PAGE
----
Department of Environmental Conservation

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For Release: Wednesday, December 13, 2017

DEC Environmental Conservation Police Officer Highlights

ECO Actions for Early December

New York State Department of Environmental Conservation (DEC) Environmental Conservation Police Officers (ECOs) enforce the 71 Chapters of NY Environmental Conservation Law, protecting fish and wildlife and preserving environmental quality across New York.

In 2016, the 286 ECOs across the state responded to 26,400 calls and issued 22,150 tickets for crimes ranging from deer poaching to corporate toxic dumping and illegal mining, the black market pet trade, and excessive emissions violations.
If you witness an environmental crime or believe a violation of environmental law occurred, please call the DEC Division of Law Enforcement hotline at 1-844-DEC-ECOS (1-844-332-3267).

"From Montauk Point to Mount Marcy, from Brooklyn to Buffalo, the ECOs patrolling our state are the first line of defense in protecting New York's environment and our natural resources, ensuring that they exist for future generations of New Yorkers," said Commissioner Basil Seggos. "They work long and arduous hours, both deep in our remote wildernesses and in the tight confines of our urban landscapes. Although they don't receive much public fanfare, the work of our ECOs is critical to achieving DEC's mission to protect and enhance our environment."

Recent missions carried out by ECOs include:

Hawk Rescue - Cayuga County
On Dec. 3, ECO Scott Sincebaugh responded to a report of an injured hawk stuck in a tree off State Rt. 34 in the town of Cato. ECO Sincebaugh arrived to find a red-tailed hawk in the tree with a trap firmly clamped to its leg. The chain on the trap had become tangled on a tree branch, leaving the bird dangling helplessly from the tree. After assessing the situation, ECO Sincebaugh coordinated with Weedsport Fire Department personnel to respond with a ladder truck in order to free the bird. Once the bird was out of the tree, the ECO removed the trap from the bird's leg. The trap had no tag identifying the owner as required by law, making it impossible to determine where the hawk had encountered the trap. The hawk was not seriously injured and was transported to a wildlife rehabilitator for evaluation and future release.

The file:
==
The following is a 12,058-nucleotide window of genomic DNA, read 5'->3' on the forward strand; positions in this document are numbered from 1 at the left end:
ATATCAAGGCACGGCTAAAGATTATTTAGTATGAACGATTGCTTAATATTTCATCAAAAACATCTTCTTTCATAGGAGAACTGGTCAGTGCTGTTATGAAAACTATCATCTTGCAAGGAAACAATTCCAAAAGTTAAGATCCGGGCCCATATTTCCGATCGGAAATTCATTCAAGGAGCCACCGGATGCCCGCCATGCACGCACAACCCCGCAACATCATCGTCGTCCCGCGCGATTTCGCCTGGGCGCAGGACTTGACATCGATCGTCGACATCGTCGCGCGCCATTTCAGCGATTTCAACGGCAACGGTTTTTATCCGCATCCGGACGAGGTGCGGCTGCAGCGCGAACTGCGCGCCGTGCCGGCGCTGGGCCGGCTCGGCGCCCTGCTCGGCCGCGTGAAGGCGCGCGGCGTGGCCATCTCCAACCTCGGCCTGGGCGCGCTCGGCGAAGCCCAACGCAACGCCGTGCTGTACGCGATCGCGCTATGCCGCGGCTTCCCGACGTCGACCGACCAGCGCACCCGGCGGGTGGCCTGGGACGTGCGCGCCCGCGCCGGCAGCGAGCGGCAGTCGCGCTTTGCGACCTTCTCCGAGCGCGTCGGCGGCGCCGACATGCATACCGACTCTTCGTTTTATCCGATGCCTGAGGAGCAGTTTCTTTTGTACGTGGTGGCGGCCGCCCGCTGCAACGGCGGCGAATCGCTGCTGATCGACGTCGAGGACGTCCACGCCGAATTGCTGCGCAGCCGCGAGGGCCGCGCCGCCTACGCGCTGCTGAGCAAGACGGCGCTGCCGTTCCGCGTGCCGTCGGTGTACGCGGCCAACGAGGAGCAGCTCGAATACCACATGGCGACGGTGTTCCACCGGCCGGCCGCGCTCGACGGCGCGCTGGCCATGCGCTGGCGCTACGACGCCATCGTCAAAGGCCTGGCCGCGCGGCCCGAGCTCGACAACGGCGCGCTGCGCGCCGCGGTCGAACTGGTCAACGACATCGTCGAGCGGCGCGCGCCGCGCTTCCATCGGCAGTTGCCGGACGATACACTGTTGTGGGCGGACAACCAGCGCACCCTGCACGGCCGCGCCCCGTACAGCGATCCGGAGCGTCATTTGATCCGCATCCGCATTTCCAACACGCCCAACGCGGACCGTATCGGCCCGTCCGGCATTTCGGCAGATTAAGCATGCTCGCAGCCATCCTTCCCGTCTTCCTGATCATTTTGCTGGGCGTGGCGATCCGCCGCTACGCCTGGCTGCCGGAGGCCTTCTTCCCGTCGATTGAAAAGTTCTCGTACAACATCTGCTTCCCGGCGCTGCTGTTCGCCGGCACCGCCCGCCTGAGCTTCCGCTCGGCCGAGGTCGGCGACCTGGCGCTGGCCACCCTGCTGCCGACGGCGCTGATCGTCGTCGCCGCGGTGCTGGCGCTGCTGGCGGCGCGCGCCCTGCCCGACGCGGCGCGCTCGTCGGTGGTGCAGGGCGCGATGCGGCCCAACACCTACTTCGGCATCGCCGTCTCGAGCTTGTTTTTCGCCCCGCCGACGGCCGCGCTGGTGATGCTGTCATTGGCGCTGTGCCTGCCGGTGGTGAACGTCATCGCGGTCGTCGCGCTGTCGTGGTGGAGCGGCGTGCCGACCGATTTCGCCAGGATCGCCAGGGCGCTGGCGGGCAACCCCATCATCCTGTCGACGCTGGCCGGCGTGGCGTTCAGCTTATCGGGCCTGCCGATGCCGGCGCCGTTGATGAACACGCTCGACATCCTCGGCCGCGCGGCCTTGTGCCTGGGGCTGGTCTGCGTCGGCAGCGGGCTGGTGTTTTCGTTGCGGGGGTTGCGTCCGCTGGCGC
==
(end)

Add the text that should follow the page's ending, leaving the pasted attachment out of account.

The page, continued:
Weedsport Fire Department working to free trapped hawk - image 1 Weedsport Fire Department working to free trapped hawk - image 2
Weedsport Fire Department working to free trapped hawk

Lake Carmel Heating Oil Spill - Putnam County
On Dec. 3, ECO Craig Tompkins received a call reporting a home heating oil spill entering Lake Carmel in the town of Kent. Kent Police Department officers were the first to respond and detected a petroleum odor around the lake, which they traced back to a discharge pipe close to the shoreline. Lake Carmel Fire Department responded and traced the heating oil through the storm sewer system to a home being renovated. The Putnam County Hazardous Material Response Team contained the oil on Lake Carmel. ECO Tompkins and DEC Spills Responder Keith Browne focused on cleaning up the spill. Staff from Tri-State Environmental Services Inc. arrived later in the day, finished the cleanup and determined that there were no impacts to drinking water. The homeowner stated that two above-ground oil tanks had been removed from the property a few days prior. The homeowner stated that he removed the tanks himself and disposed of them. He was issued tickets for failing to report a spill within two hours as required by Environmental Conservation Law and polluting the waters of the state in contravention of standards. Both tickets are returnable to the Town of Kent Court in January 2018.